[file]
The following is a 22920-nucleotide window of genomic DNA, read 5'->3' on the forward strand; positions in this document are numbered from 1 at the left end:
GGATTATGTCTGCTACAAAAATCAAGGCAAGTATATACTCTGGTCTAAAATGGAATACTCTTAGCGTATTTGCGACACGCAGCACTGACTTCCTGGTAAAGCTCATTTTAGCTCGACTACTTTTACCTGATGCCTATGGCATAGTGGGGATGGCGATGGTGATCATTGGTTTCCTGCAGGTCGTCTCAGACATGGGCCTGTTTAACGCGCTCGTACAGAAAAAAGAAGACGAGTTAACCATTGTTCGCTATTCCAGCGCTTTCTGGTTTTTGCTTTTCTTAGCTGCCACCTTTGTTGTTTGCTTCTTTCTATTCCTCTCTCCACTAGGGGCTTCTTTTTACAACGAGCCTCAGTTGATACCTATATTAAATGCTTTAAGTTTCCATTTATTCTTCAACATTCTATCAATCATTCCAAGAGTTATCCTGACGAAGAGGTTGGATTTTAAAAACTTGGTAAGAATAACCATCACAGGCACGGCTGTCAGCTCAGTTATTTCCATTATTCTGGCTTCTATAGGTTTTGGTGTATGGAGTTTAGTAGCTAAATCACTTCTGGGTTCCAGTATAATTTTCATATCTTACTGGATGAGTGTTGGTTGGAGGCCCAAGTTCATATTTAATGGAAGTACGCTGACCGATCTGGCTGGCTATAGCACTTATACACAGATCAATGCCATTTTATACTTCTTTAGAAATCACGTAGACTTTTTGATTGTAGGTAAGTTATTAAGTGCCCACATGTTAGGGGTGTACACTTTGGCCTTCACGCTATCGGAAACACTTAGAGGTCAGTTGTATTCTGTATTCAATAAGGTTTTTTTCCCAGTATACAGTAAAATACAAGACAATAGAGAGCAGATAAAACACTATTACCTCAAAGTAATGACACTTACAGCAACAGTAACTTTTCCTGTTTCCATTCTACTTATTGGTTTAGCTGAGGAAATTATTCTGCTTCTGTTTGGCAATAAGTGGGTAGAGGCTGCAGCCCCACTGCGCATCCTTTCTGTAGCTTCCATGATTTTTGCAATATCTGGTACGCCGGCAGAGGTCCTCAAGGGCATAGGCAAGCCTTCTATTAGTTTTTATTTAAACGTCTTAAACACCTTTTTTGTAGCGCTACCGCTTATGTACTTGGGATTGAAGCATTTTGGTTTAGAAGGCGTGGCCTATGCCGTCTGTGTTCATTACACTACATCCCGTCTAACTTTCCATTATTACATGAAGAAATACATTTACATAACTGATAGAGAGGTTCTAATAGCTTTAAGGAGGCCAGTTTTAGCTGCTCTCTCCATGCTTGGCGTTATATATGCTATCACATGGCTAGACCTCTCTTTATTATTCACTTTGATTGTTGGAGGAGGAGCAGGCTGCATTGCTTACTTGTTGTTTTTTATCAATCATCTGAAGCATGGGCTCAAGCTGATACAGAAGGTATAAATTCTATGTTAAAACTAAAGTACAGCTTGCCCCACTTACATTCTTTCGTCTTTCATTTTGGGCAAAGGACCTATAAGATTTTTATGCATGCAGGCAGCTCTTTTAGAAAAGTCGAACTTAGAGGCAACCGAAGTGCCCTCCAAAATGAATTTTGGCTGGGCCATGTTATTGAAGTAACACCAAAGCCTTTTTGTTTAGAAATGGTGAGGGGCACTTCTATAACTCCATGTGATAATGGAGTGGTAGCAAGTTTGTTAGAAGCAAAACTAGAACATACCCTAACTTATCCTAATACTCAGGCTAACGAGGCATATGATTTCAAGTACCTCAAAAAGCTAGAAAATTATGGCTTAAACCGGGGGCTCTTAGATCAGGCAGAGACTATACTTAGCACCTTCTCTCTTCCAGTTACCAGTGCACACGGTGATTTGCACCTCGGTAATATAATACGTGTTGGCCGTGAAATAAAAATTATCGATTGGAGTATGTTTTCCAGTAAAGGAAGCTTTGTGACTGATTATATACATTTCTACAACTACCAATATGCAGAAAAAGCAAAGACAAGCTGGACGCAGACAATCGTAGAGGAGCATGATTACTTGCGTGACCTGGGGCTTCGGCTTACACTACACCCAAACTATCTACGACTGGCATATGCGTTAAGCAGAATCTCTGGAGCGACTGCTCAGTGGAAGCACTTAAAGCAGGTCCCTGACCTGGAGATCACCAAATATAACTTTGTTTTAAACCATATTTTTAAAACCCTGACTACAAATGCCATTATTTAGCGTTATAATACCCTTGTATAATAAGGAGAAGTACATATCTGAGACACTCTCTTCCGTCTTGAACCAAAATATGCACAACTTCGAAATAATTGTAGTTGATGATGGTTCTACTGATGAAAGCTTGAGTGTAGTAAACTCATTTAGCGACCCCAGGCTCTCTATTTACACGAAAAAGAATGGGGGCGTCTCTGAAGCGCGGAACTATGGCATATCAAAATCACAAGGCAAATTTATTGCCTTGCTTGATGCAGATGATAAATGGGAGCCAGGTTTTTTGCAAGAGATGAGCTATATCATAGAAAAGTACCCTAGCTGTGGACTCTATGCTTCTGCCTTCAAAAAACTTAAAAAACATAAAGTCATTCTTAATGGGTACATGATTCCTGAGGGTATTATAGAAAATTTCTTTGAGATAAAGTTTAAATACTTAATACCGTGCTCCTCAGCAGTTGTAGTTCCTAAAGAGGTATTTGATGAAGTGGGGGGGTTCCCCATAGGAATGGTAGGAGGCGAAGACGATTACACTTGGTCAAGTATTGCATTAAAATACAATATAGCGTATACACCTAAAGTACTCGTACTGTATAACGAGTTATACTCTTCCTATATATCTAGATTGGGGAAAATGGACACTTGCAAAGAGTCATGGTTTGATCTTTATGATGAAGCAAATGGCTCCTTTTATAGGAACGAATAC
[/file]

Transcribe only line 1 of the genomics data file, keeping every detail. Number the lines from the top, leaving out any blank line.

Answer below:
The following is a 22920-nucleotide window of genomic DNA, read 5'->3' on the forward strand; positions in this document are numbered from 1 at the left end: